The cashier crushes hard on my shirt, which features the blueprints for the Millennium Falcon.
“Are you excited for the new one?” he asks.
“Just as long as they don’t mess it up like the last three, right?”
It sounds like generic geek banter, but it’s really a trap because the talk sends the barista standing next to the cashier into a rage.
“Come on,” he says. “The new ones aren’t totally useless, dude!”
“Not totally useless,” I say. “Just totally awful.”
“Dude, that’s just nostalgia talking,” the barista says. “Go back and watch the originals; they’re shitty too.”
“Bro, we argue about this constantly,” the cashier says. “He’s always defending one through three, always saying we like the originals because of nostalgia.”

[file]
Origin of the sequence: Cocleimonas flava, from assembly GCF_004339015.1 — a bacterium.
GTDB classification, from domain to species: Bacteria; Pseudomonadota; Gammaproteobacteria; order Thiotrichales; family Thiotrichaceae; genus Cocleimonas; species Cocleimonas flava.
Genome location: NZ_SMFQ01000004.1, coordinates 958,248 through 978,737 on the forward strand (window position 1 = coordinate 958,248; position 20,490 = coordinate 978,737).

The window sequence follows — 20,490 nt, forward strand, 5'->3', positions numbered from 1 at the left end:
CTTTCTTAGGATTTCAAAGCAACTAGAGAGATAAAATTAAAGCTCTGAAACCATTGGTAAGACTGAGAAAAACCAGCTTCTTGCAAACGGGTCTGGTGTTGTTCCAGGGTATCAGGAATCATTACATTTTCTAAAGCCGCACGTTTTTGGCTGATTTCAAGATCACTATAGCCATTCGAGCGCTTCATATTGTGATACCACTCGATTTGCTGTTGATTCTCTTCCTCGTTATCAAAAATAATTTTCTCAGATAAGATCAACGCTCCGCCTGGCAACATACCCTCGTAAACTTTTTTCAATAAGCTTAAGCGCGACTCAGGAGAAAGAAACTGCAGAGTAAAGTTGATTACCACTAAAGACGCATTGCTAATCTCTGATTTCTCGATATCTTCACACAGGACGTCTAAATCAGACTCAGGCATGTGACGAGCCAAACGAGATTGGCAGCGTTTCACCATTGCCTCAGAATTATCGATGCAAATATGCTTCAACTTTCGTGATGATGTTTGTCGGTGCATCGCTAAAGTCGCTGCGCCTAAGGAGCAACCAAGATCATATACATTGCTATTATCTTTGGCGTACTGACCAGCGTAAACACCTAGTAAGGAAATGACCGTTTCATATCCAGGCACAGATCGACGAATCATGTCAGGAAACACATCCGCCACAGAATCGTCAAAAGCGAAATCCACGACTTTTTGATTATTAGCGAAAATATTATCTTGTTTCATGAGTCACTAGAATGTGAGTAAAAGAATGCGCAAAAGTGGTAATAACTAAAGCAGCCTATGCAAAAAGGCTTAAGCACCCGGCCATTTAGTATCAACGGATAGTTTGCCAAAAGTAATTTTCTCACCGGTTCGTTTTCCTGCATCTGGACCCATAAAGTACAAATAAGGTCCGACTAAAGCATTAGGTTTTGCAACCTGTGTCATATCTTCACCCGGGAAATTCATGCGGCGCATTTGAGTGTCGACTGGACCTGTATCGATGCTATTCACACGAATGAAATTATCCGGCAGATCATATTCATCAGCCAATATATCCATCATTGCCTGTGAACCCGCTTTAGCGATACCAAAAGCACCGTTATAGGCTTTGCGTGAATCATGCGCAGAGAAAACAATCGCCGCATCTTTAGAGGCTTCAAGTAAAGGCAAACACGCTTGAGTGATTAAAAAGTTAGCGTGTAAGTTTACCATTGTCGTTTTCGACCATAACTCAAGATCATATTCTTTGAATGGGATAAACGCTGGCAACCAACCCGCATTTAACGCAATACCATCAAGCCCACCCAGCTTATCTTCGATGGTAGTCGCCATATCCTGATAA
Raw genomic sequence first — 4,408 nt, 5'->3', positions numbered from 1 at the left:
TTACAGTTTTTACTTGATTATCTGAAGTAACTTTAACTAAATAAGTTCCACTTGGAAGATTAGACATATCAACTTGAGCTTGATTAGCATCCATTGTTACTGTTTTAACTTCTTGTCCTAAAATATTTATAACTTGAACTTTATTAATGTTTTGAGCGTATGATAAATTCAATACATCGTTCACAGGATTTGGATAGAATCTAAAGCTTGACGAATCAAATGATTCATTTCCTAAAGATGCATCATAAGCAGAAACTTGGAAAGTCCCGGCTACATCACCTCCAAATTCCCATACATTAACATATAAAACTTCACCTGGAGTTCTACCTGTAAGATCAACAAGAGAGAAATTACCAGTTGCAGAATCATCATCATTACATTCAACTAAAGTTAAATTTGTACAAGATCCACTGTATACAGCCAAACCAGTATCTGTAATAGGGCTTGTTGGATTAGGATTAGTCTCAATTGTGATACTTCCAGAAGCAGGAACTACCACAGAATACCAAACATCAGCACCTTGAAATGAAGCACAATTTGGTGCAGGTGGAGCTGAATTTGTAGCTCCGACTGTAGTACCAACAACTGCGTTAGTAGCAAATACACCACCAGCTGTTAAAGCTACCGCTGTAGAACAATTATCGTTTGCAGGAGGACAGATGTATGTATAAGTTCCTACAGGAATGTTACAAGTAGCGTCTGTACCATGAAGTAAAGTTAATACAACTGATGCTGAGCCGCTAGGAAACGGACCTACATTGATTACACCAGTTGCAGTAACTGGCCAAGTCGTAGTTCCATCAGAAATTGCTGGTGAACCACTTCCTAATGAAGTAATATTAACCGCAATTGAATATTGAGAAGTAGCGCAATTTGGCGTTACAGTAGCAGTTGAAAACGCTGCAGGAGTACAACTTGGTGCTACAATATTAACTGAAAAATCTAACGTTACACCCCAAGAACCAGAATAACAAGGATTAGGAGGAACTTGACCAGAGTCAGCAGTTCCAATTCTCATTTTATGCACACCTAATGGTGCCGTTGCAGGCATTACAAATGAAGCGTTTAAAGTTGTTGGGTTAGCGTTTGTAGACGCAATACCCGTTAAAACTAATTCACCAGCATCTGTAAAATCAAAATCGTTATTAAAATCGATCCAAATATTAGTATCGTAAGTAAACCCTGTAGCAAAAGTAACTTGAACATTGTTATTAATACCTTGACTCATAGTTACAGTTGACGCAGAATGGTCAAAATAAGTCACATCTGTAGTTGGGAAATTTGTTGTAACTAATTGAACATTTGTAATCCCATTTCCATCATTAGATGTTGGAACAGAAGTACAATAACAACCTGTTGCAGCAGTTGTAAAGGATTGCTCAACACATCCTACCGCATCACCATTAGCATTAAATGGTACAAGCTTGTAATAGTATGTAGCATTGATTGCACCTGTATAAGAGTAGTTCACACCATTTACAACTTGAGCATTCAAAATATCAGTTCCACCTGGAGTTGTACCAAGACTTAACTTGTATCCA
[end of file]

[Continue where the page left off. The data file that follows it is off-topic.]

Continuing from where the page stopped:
“But you’re a fan of the franchise?”
“Huge fan,” the barista says.
“But you think they’re all equally shitty?”
“Yeah. We just don’t notice how shitty Star Wars, Empire, and Jedi are because we were too young, dude. Nostalgia.”
“Ok, but I don’t understand. Because you’re saying you’re a huge fan of something you say is shitty, right?”
“I’m not a hater, dude.”
“Bro, he thinks everyone but him is a hater,” the cashier says.
“But if it’s crap, shouldn’t we hate it?”
Finally, there is silence. Then…
“BRO! You should totally work here so we can shut this guy up.”
The barista laughs that off with a smile. He’ll never shut up, he explains. I explain that I can respect that, but that I could never work there.
“Why not?” the cashier asks.
“I think I’d get us all fired. Too much talking, not enough pouring.”
We all chuckle.
“Hey bro,” the cashier says. “What was your order again?”
“Just a coffee.”